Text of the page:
OTTAWA: The Justice Centre will be in court today in Ottawa, representing key leaders and organizers of the truckers’ Freedom Convoy, to oppose an application by 21-year-old Ottawa government worker Zexi Li, who has launched a $10-milion lawsuit against the Freedom Convoy for damages allegedly caused by the honking of horns.
At the time this lawsuit was launched, the trucker’s GoFundMe had reached $10-million in donations to cover fuel, accommodation and other necessary expenses of truckers, who drove from as far away as BC to join the protest against vaccine mandates. The Justice Centre does not represent every individual trucker currently in Ottawa.
Ms. Li, in her lawsuit, claims that even when there is no honking, she is “unable to enjoy the relative quiet because she becomes riddled with anxious anticipation for the moment it will start up again. The Plaintiff has found this anxious anticipation almost as unbearable as the sounds of the horns themselves.”
This application for an injunction also states that Ms. Li has been subject to “trauma” and “is fearful every time she ventures outside. She does not leave her residence without first inserting noise-cancelling headphones into her ears.”
Named in the lawsuit are four Freedom Convoy organizers, only some of whom are represented by the Justice Centre, and up to 60 big rig drivers with unknown names. The lawsuit seeks an injunction to stop “unbearable torment” of the protest traffic in downtown Ottawa.
Bouncy castles for the kids, farmers with their tractors, cowboys on their horses, impromptu street hockey, protestors shoveling snow and feeding the homeless, live music, and flags from all nations and protests have been captured in thousands of videos and photographs from the Freedom Convoy, in addition to horn-honking.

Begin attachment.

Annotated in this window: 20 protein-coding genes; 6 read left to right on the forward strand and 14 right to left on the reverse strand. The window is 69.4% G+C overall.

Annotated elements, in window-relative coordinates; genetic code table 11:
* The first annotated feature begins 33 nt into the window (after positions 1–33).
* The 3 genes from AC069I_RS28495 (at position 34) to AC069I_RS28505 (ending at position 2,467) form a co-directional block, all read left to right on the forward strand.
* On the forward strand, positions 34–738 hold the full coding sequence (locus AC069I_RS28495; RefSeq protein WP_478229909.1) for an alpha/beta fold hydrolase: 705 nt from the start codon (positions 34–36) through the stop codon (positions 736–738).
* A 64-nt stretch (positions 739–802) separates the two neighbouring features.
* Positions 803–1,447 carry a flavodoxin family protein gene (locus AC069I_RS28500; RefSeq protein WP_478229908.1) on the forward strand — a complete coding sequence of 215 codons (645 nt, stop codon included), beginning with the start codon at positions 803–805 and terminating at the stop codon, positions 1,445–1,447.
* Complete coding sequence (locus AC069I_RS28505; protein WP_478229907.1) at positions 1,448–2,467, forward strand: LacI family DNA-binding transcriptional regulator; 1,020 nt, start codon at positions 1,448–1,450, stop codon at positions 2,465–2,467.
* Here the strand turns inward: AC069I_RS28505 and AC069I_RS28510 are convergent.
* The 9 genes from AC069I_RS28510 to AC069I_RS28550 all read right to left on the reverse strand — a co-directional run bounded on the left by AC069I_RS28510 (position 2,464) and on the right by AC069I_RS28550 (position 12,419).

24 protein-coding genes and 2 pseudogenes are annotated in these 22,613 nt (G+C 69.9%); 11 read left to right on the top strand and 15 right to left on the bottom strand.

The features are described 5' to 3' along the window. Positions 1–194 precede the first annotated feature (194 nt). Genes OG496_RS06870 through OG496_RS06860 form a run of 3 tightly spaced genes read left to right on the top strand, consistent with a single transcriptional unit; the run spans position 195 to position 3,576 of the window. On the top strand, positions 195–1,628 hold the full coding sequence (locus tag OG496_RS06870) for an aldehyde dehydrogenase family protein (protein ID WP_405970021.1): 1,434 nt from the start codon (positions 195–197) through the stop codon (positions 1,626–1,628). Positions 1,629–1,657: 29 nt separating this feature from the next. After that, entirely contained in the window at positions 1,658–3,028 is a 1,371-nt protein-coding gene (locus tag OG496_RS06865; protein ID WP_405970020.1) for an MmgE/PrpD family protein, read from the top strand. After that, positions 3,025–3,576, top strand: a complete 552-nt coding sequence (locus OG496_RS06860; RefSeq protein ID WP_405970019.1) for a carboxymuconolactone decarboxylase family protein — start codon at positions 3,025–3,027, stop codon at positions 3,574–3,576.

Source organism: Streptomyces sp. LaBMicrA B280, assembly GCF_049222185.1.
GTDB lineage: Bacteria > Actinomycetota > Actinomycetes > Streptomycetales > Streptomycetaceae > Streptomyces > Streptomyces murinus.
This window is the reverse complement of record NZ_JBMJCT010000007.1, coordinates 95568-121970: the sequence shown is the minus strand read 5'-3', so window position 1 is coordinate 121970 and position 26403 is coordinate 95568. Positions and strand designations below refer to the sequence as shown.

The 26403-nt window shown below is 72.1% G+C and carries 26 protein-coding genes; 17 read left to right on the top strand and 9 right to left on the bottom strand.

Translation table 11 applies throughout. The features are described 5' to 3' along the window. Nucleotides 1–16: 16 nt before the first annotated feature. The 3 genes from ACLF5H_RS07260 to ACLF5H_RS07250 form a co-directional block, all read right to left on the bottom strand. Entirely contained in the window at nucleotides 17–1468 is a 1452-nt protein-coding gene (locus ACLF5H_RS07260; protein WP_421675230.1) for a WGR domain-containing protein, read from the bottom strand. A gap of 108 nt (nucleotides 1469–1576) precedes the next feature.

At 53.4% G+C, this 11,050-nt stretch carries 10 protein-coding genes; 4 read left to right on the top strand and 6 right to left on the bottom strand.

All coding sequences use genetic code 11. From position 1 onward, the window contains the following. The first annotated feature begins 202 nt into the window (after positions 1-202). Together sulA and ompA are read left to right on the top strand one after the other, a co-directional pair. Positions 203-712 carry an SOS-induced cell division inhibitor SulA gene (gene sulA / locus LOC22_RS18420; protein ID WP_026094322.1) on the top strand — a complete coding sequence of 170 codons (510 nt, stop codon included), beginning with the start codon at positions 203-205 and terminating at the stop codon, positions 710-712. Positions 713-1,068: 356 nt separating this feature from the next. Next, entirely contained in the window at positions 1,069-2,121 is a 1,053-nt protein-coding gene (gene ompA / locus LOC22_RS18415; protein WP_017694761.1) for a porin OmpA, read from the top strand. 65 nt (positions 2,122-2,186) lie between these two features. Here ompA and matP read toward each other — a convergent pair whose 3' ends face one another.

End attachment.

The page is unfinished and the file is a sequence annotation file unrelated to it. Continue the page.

A more realistic picture of what is happening in Ottawa will soon be revealed by sworn affidavits filed in this court application. The Freedom Convoy has been working closely with the Ottawa Police Service, the RCMP, and the Parliamentary Protective Service. It was one of the Freedom Convoy truckers who last week reported to police a property damage offence and an assault, committed by individuals not affiliated with the truckers. Convoy leaders have asked all truckers to refrain from honking their horns between 8:00 p.m. and 8:00 a.m.
One of the witnesses in the court action has stated under oath, “I do not control the truckers and other participants in the current protest in Ottawa. I do not own or posses a semi-truck or truck.”
One of the witnesses in the court action has stated under oath that truckers and their supporters “are feeding the homeless on Wellington Street and filling their backpacks with food. Truckers have taken a whole trailer full of food to the homeless shelter. Truckers are maintaining the cleanliness of city streets, including picking up discarded masks on the ground, centralized garbage collection, shoveling snow at the War Memorial and the Terry Fox statue, and decorating and providing security for the War Memorial and Terry Fox statue.”